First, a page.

We set out the six dimensions of social value produced from our research, explaining how, in relation to community events, some of these can be seen as collective values (community, place, participation), individual values (wellbeing and skills) and negative values often associated with running events or as protest which may not necessarily be a negative.
Understanding social value relates to the ways that events affect people and their communities; by contributing to greater social cohesion, opportunities to build communities, social networks and, providing support to increase civic pride or social capital.
Some of the collective values discussed with groups running events within their communities presented many positives. These included: being valued, being included, reducing isolation, developing civic spaces and places, and increasing participation within and for communities. But, just like the event itself, if you are looking for outcomes and outputs relating to social values, you need to plan for them and, to understand what inputs are needed to achieve them.
As we celebrate the anniversary of the London 2012 Olympic Games and ahead of Birmingham Commonwealth Games 2022, and The Queen’s Jubilee Events, Tamsin Cox ran through how to use an event guide, working through the event template we developed with our audience to demonstrate that you could dip in and out of this resource depending on the scale of evaluation needed for your event.
The Jo Cox Foundation’s James Austin talked about the concept of more in common and how the Foundation looks to events to bring people together. Gurvinder Sandher from Kent Equality Commission also talked about tackling racism through events and utilising events to bring people together. Both of these are key areas covered in the collective values of events and outcomes of the social value of events.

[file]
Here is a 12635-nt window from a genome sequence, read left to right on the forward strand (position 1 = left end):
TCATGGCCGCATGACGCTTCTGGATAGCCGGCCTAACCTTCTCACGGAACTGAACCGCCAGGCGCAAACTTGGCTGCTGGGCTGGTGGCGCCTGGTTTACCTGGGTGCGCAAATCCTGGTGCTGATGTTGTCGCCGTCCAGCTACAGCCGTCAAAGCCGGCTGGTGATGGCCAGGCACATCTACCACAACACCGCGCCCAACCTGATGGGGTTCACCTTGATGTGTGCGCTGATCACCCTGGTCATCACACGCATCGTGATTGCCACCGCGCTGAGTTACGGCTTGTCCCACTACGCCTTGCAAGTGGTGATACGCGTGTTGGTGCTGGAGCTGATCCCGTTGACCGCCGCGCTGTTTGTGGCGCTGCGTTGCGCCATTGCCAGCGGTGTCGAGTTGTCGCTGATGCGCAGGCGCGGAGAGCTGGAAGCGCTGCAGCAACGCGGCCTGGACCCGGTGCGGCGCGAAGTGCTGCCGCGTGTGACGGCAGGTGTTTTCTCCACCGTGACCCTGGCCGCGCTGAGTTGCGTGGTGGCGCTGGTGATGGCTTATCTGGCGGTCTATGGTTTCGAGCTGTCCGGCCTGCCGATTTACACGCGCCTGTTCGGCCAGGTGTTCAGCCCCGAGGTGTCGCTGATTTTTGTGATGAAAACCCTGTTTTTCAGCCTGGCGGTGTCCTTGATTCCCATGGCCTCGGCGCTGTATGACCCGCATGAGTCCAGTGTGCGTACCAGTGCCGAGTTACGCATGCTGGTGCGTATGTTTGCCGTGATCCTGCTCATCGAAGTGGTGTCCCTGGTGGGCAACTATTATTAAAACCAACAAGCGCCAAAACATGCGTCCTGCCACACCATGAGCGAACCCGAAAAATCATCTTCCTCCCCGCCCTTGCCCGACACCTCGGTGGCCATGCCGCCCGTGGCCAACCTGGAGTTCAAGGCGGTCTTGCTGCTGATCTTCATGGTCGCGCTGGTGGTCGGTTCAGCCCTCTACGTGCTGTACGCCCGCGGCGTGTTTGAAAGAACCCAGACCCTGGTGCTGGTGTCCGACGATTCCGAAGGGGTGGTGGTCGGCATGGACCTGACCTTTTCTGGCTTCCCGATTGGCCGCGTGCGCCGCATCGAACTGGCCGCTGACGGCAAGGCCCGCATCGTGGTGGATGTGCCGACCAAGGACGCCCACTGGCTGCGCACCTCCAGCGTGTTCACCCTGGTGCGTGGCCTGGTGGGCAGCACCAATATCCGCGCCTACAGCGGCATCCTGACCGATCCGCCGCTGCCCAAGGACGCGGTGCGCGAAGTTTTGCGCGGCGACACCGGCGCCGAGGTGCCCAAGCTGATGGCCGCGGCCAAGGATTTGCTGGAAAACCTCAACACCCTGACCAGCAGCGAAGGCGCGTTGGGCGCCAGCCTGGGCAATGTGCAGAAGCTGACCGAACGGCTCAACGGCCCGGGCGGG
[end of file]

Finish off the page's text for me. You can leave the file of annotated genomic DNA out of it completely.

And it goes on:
The UK Government’s levelling up white paper specifically refers to some of these social and collective values; for example, local pride and creating a sense of belonging. This is also mirrored in the Scottish Government’s National Performance Framework, with qualitative wellbeing outcomes measured by organisations across the whole of Scottish society, as well as quantitative statistical indicators. This wellbeing framework includes values such as treating people with respect and kindness, and measures social attitudes — things which can be qualitatively evaluated in communities rather than at a national level.
The social value of community events focuses more on qualitative measures and evaluation techniques but utilises quantitative measures when necessary. It offers a more holistic approach to evaluation than an approach based around economic impact. More information and full report can be found here
With thanks to Spirt of 2012 and Local Trust for commissioning the work and hosting the webinar.
Feeling inspired? Download our Social Value of Community Events Toolkit at this link.